One of the main themes is the blurry line between what is real and what is fiction. For example, the main character here, Dupris, is really Poe. And of course, the author, Avi, is pretending to be Poe pretending to be Dupris. Avi takes many actual incidents from Poe's own life to add texture and reality to his fictional tale of the author, further making "what is/isn't real" harder to discern. (A section at the back of the book about the actual incidents of Poe's life might help you determine where the "facts" are.)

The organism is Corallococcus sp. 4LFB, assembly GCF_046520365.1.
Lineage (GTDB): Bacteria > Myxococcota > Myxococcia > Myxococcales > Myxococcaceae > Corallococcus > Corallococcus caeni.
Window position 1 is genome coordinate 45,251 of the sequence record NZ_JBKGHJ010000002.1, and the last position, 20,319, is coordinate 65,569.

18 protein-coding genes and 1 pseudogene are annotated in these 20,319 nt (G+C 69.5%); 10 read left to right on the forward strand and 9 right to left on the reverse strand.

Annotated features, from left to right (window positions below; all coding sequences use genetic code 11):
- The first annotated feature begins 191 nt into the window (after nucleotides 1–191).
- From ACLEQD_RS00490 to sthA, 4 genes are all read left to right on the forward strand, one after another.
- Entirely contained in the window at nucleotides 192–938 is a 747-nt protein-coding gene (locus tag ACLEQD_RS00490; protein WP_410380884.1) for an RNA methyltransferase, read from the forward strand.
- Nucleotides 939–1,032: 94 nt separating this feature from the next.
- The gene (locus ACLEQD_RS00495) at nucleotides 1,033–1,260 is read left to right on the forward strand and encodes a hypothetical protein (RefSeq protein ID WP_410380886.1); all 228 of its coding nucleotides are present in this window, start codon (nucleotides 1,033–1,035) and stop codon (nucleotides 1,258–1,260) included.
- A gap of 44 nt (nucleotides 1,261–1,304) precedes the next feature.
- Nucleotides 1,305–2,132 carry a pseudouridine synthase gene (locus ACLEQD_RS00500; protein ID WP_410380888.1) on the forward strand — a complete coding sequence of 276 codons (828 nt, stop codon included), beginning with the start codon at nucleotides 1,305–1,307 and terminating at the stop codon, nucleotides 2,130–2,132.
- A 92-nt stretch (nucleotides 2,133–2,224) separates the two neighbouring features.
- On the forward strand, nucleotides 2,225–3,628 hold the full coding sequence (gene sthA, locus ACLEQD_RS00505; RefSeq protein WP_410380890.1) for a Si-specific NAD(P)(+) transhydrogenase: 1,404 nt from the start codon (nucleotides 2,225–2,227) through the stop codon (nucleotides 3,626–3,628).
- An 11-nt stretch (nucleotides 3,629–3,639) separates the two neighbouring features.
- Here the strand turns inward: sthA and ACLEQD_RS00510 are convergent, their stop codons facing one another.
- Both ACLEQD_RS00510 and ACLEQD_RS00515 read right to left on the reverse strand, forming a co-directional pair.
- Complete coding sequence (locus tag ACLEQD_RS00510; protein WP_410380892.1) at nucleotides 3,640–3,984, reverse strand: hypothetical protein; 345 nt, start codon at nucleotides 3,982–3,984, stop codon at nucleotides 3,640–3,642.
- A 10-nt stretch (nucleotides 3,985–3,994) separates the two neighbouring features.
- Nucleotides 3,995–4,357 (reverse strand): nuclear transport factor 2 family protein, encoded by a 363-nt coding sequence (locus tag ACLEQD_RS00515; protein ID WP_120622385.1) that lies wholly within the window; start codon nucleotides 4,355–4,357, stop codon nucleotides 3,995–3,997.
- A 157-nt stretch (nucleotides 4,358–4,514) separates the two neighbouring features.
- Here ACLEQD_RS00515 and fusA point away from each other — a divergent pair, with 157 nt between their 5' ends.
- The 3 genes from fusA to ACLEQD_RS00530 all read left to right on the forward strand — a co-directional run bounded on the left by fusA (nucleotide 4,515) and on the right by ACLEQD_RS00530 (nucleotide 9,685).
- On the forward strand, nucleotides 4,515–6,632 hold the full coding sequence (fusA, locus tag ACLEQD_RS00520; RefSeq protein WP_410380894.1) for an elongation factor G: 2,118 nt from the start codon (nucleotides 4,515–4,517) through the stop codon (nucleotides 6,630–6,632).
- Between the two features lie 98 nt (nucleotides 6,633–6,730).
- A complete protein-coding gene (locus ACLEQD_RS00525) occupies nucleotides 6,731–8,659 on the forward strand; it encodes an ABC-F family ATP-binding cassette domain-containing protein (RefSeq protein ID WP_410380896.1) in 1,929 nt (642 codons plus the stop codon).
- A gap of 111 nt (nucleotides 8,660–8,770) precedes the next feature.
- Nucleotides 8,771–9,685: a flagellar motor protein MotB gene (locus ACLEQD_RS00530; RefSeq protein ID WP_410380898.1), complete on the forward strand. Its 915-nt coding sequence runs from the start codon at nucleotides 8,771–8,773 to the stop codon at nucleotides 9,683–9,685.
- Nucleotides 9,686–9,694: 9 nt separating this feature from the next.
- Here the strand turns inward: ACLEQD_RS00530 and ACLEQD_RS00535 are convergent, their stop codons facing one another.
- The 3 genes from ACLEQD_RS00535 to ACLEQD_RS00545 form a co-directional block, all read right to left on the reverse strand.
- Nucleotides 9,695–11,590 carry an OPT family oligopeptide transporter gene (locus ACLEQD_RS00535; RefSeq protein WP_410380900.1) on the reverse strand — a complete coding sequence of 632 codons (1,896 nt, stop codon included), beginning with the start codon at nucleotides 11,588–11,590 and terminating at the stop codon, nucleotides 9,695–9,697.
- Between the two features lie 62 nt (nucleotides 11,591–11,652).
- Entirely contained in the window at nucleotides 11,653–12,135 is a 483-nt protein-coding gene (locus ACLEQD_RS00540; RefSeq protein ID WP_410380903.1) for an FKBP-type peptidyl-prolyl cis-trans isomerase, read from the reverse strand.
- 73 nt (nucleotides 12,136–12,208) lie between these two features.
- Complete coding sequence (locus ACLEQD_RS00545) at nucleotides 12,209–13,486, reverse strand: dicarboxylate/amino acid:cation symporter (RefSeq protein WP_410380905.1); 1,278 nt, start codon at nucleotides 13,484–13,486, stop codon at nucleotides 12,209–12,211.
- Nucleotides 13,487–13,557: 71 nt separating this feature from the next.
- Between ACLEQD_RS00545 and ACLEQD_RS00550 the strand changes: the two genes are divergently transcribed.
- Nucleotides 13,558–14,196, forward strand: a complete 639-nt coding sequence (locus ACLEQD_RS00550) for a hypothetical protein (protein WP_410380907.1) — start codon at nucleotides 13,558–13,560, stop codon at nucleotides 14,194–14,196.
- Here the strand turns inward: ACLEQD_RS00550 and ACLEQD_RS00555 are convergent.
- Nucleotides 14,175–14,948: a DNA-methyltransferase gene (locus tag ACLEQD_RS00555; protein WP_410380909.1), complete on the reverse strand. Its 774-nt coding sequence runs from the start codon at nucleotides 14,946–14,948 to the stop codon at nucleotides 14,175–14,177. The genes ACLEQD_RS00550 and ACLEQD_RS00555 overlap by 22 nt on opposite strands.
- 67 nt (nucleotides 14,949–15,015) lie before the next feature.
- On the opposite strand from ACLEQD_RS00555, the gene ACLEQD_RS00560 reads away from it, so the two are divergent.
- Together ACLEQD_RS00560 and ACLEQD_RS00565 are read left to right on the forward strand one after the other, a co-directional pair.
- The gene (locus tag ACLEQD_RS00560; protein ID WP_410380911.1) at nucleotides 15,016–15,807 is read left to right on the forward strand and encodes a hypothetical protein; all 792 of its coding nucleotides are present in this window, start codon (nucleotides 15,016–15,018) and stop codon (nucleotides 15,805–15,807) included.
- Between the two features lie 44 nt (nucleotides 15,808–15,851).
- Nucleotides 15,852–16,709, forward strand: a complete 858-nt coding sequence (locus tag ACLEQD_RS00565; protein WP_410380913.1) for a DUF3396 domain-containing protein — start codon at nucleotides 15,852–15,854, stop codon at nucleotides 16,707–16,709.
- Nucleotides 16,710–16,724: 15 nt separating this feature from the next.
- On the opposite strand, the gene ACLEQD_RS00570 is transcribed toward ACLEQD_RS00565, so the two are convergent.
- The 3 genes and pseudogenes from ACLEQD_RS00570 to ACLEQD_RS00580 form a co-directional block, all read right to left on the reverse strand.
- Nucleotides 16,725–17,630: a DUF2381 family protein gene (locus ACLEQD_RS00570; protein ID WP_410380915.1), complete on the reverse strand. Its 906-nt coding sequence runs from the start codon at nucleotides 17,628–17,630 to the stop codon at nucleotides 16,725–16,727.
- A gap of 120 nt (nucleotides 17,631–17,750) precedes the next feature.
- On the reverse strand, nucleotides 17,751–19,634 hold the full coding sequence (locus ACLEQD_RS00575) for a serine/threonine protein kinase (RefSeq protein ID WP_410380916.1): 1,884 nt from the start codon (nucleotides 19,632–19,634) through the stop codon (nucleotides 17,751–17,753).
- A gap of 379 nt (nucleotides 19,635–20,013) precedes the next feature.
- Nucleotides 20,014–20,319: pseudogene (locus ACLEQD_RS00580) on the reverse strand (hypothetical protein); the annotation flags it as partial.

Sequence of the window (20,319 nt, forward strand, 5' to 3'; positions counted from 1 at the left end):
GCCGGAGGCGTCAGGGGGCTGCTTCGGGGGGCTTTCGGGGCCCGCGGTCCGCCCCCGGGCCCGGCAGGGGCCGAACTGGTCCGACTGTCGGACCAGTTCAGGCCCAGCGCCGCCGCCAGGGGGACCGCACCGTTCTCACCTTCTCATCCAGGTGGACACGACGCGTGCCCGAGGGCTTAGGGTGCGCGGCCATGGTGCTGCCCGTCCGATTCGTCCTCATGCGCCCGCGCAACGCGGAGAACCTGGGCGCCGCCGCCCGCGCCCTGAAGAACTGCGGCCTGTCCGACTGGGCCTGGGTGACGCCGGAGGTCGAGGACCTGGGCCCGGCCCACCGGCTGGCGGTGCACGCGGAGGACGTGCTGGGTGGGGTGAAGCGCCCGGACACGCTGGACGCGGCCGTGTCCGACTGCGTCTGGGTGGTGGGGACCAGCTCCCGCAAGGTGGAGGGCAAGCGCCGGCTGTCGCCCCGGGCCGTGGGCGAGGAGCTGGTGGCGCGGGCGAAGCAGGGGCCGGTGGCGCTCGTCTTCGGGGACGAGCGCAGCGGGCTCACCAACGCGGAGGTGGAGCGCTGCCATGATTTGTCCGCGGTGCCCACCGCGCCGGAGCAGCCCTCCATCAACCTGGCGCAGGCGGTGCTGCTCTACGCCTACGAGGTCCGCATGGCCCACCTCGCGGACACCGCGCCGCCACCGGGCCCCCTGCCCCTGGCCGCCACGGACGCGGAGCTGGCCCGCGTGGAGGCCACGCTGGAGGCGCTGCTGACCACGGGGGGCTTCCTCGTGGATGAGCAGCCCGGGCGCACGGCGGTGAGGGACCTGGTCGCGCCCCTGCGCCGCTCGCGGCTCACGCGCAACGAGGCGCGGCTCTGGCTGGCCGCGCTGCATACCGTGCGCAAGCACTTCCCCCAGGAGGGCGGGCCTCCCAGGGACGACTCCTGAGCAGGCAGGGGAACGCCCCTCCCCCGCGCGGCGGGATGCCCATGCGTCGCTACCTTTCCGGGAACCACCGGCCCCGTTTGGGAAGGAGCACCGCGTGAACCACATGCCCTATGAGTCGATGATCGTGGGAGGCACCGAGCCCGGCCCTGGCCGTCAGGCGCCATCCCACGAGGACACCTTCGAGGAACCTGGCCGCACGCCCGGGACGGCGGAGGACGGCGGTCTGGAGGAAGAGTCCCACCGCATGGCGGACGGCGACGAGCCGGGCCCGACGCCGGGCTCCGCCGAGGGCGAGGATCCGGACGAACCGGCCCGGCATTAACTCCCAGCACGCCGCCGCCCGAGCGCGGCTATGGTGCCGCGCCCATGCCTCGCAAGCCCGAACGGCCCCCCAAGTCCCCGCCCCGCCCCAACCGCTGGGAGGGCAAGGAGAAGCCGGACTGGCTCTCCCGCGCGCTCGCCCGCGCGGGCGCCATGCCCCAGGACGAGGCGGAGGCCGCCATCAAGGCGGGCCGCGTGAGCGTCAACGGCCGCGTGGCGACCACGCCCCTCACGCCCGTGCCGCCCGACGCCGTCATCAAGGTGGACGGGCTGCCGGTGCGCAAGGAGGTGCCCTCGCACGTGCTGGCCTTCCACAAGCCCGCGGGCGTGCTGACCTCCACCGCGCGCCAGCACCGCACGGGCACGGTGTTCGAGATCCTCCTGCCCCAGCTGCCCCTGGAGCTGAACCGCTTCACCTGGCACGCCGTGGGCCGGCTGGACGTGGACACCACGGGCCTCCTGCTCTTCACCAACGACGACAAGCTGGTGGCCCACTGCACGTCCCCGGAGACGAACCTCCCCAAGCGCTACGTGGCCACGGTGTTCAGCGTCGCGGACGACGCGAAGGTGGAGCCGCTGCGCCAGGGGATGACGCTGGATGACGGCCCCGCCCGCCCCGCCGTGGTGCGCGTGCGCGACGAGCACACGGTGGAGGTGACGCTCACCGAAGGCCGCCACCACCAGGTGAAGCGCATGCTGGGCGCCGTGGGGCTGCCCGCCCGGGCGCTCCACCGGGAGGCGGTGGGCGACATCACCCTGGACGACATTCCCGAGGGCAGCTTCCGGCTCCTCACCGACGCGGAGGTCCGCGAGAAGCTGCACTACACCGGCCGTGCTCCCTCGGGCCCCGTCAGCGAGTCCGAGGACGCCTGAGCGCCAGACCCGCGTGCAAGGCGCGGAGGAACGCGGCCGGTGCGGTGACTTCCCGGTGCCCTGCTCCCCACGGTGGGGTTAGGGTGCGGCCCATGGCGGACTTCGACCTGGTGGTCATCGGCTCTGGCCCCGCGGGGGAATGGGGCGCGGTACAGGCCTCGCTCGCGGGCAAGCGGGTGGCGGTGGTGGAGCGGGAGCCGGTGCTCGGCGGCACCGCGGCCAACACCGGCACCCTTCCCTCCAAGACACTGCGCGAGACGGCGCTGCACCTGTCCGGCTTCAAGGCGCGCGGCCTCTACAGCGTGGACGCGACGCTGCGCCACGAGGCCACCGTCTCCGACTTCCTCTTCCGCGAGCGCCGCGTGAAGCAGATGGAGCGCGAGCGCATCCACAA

Another theme is that of fraternal twins, two sides of the same person, as it were, for example, in "The Fall of the House of Usher" and here in the characters of Edmund and his sister. Both Avi and Poe seem to be saying that we have both a masculine and a feminine side of our personalities that have to be recognized and dealt with to avoid disaster.